Ever pushed button E3 on a vending machine and had a poem come out instead of a Mars bar?
Well, now’s your chance. Because there’ll be an art vending machine at Footscray train station as part of Big West Arts Festival from 20 to 29 November.
Isn’t this a delightful idea? It has a lot in common with the spirit of mail art in democratising art and circumventing the whole paraphenalia of its legitimation. And using a vending machine to dispense art also shows up the real lack of equivalence between what can and can’t be commodified, between what can and can’t be consumed (no matter how promiscuous becomes our application of this verb). So in a strange way, dispensing art through a vending machine — the ultimate machine of commodification — de-commodifies it.
What’s even more delightful is that this is part of an honourable tradition. Because it turns out art vending flourishes in many places around the world, and in each place it is experienced as a delightful, and wholly original idea.
The creator of the Footscray exhibition is “art-vend” and as the creator says on his or her website:
I’m going to admit that while I came up with art-vend independently, google serves to trump everyone who thinks they have an original idea. Matt LeClair of www.callithump.org has a wonderful site about [art] vending machines …
And in turn, Matt LeClair makes the same wry observation:
Art vending machines tend to operate for a short time in limited areas. So much so that most people encountering an art vending machine for the first time believe that it is the first of its kind and that its creator had come up with a completely original idea. In fact, many of the people who run art vending machines often believe they’re the first ones to think of it. I must confess, Callithump! shared the same conceit. We were blissfully vending up in Orono, Maine, telling a more worldly friend about what we were doing when they said, “Hey, just like Art*o*mat ® !” Art*o*mat® even had a machine in Maine …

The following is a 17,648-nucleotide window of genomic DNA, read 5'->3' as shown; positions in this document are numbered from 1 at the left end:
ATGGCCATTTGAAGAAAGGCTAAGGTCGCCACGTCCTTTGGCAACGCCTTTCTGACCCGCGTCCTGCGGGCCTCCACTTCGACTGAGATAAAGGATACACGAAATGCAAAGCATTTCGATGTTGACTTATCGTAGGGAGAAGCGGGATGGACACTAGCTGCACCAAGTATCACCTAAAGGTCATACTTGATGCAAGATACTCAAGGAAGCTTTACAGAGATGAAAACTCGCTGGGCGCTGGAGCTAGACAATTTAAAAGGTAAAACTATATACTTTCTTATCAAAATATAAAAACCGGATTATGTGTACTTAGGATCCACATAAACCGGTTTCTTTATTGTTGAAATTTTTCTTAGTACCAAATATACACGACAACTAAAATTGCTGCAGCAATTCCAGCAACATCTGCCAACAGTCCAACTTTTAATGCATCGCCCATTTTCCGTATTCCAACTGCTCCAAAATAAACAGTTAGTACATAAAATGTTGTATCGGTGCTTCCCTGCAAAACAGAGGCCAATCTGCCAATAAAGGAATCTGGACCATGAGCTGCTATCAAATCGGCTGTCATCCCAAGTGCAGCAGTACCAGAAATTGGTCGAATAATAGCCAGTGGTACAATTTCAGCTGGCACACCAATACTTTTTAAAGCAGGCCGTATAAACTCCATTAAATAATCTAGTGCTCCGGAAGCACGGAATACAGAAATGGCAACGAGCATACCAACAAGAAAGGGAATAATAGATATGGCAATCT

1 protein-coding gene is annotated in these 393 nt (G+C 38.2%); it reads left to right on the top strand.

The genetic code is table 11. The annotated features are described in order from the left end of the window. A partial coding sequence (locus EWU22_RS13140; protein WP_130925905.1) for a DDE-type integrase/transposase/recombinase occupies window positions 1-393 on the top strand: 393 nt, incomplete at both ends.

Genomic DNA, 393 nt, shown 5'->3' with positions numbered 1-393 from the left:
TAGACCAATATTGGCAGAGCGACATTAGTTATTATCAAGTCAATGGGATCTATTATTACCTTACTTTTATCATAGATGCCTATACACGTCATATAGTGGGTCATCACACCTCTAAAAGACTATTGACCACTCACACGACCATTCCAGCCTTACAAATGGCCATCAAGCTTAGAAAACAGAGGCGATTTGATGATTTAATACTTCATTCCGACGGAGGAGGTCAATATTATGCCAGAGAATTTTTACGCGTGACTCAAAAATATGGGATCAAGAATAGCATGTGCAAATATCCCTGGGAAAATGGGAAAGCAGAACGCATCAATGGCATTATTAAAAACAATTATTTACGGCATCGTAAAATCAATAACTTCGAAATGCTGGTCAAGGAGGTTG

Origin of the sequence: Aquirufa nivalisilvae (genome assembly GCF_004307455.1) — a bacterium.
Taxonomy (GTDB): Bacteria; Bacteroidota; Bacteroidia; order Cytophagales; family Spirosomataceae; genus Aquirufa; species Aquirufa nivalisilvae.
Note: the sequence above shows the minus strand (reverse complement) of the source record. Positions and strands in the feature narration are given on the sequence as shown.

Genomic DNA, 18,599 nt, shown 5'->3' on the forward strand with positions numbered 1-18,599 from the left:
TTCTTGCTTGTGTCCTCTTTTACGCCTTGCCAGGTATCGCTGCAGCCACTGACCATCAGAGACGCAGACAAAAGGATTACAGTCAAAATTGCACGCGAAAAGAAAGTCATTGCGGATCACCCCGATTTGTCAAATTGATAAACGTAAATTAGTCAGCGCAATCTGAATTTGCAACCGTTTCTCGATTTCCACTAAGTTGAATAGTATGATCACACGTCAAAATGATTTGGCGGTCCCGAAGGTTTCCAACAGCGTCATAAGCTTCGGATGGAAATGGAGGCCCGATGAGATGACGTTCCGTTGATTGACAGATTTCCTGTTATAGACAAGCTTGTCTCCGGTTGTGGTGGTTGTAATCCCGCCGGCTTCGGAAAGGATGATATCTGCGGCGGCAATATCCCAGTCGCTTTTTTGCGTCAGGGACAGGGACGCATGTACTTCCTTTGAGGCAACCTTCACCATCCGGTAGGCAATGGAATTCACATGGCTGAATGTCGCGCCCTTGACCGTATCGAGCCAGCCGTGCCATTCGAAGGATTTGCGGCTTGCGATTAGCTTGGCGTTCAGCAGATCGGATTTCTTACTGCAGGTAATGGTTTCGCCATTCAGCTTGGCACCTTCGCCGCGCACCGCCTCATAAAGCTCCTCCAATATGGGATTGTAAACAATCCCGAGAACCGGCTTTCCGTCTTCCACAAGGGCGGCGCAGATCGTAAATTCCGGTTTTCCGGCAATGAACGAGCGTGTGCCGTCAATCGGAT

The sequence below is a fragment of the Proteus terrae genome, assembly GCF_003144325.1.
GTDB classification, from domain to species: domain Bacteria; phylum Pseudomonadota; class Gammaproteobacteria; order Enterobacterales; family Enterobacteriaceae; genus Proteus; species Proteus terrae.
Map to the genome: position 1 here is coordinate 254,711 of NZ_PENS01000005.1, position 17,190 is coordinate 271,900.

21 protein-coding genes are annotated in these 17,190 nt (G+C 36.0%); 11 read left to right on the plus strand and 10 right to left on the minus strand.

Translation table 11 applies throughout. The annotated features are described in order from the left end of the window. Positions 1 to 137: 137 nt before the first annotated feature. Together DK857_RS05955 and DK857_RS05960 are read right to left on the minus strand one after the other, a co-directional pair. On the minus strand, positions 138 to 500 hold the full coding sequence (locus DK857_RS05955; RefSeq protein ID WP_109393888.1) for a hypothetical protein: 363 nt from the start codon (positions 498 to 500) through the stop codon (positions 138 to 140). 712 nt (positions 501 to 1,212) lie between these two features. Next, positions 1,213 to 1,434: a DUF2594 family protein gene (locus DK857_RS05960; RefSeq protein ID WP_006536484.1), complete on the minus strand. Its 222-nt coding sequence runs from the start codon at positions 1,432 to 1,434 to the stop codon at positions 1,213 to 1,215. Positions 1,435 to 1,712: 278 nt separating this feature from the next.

As George Orwell said in Coming Up for Air: “Whatever thought you think there’s always a million people thinking it at the same moment.”
More about the Big West Festival anon. And for a postscript on art vending machines:
In the meantime, check out the Art*o*mat® page that shows their vending machines. They’re works of art in themselves:
By the way, if you want to submit an artwork, poem or story to be included in the art-vend exhibition in the Big West Festival, you’ve got a few more days. Contact art-vend.
Image: courtesy of Clark Whittington of Art*o*mat®